The church has undergone several improvements since it was first built, notably in the 17th and 18th centuries as the population of the village boomed, and then again in the 1940’s to restore the church after the devastating effects of the Spanish civil war. Within the church the original gothic vault near the main altar can still be seen.
In the upper streets of the village you will also see several narrow alleys where the rock outcrop covers the street and seems to push the houses down into the valley below. In fact the village is generally quite stable, and those rocky outcrops you see have been in place throughout the occupied timeline of the village.
As you wander the streets, do not miss seeing the painted fountain, Puente Pintada, the most important of Benaojan’s many fountains, and the one which gives the main street its name, Calle Fuente. This little fountain has been retiled and decorated by the Asprodisis Association, but has been in use since ancient times, and was the main fountain on the road between Cortes de la Frontera and Villaluenga del Rosario.
Be sure to appreciate the karst mountains surrounding Benaojan while you are here, most are still growing as Africa pushes under Iberia. To return to Ronda, simple retrace your steps back to the station, or at around 1:30 you could catch the bus outside the Unicaja bank.
Ronda Today recently caught up with Tony Bishop, the author of a new walking guide entitled “Walking in the Ronda Mountains: 30 half-day walks in Andalucía” due to be published by Editorial La Serranía in October 2010, and we believe will soon become the guide against which all others are judged.
As part of our interview, Tony kindly escorted us along the Guadiaro River from Benaojan Station to the Cueva del Gato, explaining the birds and wildlife we saw through the binoculars he provided. Tony isn’t a professional walking guide, though he enjoys nothing more than to show friends his favourite walking tracks.Continue reading Benaojan Walk – Station to the Cueva del Gato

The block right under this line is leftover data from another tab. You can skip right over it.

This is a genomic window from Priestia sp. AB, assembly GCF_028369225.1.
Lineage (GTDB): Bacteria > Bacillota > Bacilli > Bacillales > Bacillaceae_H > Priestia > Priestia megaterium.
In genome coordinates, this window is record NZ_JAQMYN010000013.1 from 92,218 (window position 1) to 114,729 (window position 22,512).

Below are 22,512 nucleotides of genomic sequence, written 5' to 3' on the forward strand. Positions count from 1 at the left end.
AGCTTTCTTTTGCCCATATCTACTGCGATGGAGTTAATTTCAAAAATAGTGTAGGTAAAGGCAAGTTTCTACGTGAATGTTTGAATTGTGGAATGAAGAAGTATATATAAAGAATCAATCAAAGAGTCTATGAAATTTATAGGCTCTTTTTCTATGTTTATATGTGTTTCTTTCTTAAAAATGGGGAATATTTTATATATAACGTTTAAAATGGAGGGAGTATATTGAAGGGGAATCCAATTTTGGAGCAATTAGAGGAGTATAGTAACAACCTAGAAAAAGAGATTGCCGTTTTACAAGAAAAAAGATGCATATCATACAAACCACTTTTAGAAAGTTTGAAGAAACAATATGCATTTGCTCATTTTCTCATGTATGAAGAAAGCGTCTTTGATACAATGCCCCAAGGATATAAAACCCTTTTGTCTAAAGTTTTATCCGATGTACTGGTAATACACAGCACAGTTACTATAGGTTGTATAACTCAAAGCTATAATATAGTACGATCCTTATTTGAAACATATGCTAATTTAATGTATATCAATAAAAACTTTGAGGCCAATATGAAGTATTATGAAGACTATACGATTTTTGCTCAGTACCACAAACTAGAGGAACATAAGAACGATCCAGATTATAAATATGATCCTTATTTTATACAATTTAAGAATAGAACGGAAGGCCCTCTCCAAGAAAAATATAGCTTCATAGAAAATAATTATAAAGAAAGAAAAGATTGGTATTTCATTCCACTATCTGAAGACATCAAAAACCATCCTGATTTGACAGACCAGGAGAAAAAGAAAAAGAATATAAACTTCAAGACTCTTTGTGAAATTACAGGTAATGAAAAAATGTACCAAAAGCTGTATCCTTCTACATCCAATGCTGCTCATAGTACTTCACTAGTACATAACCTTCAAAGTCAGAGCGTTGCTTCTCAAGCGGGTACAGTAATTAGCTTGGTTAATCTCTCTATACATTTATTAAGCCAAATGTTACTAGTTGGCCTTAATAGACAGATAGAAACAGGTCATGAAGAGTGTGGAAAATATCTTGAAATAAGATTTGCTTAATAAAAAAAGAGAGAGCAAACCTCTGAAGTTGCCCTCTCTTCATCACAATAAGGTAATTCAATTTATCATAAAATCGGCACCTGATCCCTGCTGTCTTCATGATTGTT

The last two weeks of 2009 saw a deluge of rain falling on the Serranía de Ronda, and a Yellow Alert declaration in Ronda. Rainfall in the week prior to Christmas was described as the worst since 1947 when 12 people lost their lives from drowning or lightning strikes. Flood damage is expected to cost many millions of Euros in insurance claims.
Rainfall on certain days exceeded 80 litres per square metre, whilst winds of 70km per hour were common, gusting in exposed places. Over the entire two week period an estimated 450-500 litres fell depending on location, though most days saw only moderate rain which unfortunately kept the river levels up resulting in further damage as rainfall became heavier.
In Ronda the worst affected area was the Llano de la Cruz and La Indiana districts with several homeowners reporting flooding inside the home and water damaged furniture and white goods. The through road in the Hoya del Tajo (the valley situated below Ronda), is still closed to traffic due to a bridge spanning the rio Guadalevin being submerged. Another road in Ronda, the Camino de los Tejares was closed twice as a nearby stream flooded a depression in the road, requiring a bulldozer to clear silt and mud.
Recent work by La Empresa de Gestión Medioambiental (Egmasa) in cleaning up clogged and overgrown streams and rivers in the Ronda district was credited by Remedios Martel, the councillor for the Environment in the Málaga Province, with preventing widespread flooding in low lying areas of Ronda. A further consequence of cleaning the rivers in Ronda was that flooding was felt downstream in other parishes where cleanup efforts hadn’t been as extensive.
In the Guardiaro valley massive flooding and extensive damage to trees, roads and houses was reported along the banks of the rio Guadiaro amid reports that rising river levels and high winds had caused chaos in low lying areas and on mountain roads. Some homeowners reported flood waters of upto one metre in their homes, whilst in Jimera de Libar at least two cars were submerged by rising water.
The Atajate-Jimera de Libar road was closed for two days whilst workers cleared fallen rocks and mud. On the A-366 Ronda-El Burgo road a small section of the road had to be closed for repairs when a rockslide damaged the edge of one lane. The A-373 between Cortes de la Frontera and Berrueca was also closed for a few hours as high winds knocked over a tree.
In the first week of January 2010 many of Ronda’s car parks remain closed due to the risk of landslides or falling trees, they being El Castillo, Alameda del Tajo, San Rafael, and San Lorenzo. None of Ronda’s underground carparks were affected by flooding.
Older residents of Ronda remember flooding in 197 that breached the lowest of Ronda’s bridges, the Puente Arabe near the Arab Baths, and the terrible loss of 9 lives between Montejaque and Benaojan in the same year when 9 people were drowned. Closer to Ronda 3 people were killed when a small cabin they were sheltering in was struck by lightning. We can be thankful the rains of December 2009 weren’t as destructive.